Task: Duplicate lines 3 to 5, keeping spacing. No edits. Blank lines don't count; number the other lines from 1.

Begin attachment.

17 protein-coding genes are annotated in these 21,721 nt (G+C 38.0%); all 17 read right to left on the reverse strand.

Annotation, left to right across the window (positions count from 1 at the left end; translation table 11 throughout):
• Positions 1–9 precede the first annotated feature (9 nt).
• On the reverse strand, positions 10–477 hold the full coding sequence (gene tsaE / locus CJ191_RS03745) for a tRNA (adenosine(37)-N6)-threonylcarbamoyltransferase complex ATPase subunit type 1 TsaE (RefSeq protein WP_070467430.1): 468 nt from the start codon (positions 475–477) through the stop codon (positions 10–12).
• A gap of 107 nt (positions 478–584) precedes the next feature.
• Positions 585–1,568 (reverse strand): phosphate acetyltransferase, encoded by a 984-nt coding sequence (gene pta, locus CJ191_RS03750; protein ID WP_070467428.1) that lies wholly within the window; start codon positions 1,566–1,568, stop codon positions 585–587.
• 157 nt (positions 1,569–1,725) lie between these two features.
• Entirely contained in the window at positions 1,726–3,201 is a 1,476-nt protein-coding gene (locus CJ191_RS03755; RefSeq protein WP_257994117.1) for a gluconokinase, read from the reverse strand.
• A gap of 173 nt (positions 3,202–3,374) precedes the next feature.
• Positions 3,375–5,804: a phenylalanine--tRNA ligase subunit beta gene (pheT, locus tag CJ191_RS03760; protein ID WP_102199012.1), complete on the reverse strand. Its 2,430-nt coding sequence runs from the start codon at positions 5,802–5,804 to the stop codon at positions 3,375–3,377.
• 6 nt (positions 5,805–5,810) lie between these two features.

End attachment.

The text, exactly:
• Positions 1–9 precede the first annotated feature (9 nt).
• On the reverse strand, positions 10–477 hold the full coding sequence (gene tsaE / locus CJ191_RS03745) for a tRNA (adenosine(37)-N6)-threonylcarbamoyltransferase complex ATPase subunit type 1 TsaE (RefSeq protein WP_070467430.1): 468 nt from the start codon (positions 475–477) through the stop codon (positions 10–12).
• A gap of 107 nt (positions 478–584) precedes the next feature.